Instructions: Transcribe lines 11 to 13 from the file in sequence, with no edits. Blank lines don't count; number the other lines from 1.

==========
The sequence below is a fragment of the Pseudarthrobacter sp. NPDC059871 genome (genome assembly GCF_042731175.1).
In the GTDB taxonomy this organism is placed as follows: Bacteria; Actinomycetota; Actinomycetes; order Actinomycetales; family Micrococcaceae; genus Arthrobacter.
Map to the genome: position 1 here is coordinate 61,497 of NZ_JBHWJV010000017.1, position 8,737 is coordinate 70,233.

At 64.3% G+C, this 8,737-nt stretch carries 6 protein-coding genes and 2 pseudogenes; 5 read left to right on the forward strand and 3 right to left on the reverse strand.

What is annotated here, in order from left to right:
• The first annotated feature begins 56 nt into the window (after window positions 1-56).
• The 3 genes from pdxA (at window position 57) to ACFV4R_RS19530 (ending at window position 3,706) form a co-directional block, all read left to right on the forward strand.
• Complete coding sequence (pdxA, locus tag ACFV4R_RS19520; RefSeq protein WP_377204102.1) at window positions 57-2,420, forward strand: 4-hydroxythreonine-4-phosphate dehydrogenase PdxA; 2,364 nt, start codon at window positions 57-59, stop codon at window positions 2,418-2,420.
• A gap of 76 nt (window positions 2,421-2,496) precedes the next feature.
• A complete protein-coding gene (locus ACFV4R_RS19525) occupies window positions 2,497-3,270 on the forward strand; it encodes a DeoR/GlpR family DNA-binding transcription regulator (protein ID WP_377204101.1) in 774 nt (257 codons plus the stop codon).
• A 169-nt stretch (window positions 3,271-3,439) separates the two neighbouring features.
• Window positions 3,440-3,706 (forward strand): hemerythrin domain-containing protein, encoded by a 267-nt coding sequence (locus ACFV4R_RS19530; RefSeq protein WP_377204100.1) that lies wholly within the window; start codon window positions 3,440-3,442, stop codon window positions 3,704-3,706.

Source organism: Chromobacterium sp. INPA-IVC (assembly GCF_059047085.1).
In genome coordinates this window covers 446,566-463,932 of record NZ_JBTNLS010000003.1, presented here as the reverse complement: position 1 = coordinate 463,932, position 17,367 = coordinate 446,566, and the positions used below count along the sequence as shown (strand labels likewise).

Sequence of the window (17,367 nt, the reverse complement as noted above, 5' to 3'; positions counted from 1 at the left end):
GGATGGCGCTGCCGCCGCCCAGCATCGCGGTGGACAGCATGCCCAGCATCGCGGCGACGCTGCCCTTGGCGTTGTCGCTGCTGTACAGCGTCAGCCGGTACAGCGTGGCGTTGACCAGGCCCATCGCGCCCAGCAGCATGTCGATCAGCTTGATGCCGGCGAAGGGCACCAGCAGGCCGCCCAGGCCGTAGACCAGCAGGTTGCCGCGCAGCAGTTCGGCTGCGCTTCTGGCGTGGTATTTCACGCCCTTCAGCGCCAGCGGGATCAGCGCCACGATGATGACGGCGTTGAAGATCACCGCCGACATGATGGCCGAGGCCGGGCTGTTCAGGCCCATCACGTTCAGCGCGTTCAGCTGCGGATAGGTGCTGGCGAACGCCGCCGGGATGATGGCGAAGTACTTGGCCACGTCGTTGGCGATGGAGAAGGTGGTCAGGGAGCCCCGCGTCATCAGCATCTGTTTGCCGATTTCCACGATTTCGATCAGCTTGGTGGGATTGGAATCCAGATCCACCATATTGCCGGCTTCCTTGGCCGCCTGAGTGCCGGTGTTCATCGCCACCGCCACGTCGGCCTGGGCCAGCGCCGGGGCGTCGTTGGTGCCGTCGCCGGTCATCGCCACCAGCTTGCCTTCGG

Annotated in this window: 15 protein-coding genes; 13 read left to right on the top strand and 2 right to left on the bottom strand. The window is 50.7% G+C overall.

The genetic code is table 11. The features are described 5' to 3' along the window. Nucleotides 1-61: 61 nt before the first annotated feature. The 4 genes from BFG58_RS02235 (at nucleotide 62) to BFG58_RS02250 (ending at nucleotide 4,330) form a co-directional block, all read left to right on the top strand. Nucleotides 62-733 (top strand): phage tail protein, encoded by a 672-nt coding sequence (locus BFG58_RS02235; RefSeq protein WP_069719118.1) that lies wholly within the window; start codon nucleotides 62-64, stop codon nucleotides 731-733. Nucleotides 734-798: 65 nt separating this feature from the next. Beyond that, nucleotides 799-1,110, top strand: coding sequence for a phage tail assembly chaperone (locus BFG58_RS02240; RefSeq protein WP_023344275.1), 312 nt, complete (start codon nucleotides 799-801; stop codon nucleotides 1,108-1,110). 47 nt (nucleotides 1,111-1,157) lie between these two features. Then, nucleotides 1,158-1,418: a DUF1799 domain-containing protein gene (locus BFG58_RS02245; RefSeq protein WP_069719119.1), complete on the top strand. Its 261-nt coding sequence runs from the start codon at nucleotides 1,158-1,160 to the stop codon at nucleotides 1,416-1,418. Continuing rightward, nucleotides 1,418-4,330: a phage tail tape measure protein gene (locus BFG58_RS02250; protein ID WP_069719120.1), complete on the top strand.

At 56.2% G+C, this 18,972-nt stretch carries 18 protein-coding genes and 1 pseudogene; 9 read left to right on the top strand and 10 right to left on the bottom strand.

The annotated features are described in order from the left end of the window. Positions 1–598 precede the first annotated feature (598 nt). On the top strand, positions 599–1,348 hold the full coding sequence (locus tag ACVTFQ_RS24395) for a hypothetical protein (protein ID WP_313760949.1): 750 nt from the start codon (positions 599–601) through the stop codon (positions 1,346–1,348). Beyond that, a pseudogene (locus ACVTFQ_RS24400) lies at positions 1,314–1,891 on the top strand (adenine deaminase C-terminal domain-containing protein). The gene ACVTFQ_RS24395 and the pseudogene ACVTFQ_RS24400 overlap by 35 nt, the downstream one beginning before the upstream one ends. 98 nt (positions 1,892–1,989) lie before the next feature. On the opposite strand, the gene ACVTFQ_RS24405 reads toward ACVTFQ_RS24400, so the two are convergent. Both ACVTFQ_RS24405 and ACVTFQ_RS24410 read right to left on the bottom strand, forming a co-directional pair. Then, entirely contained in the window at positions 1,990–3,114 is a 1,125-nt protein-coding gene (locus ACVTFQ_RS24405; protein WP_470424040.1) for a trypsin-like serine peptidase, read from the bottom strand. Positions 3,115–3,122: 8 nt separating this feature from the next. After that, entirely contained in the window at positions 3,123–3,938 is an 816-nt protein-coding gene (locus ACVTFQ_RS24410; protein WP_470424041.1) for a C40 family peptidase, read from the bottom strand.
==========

• A 169-nt stretch (window positions 3,271-3,439) separates the two neighbouring features.
• Window positions 3,440-3,706 (forward strand): hemerythrin domain-containing protein, encoded by a 267-nt coding sequence (locus ACFV4R_RS19530; RefSeq protein WP_377204100.1) that lies wholly within the window; start codon window positions 3,440-3,442, stop codon window positions 3,704-3,706.

Source organism: Chromobacterium sp. INPA-IVC (assembly GCF_059047085.1).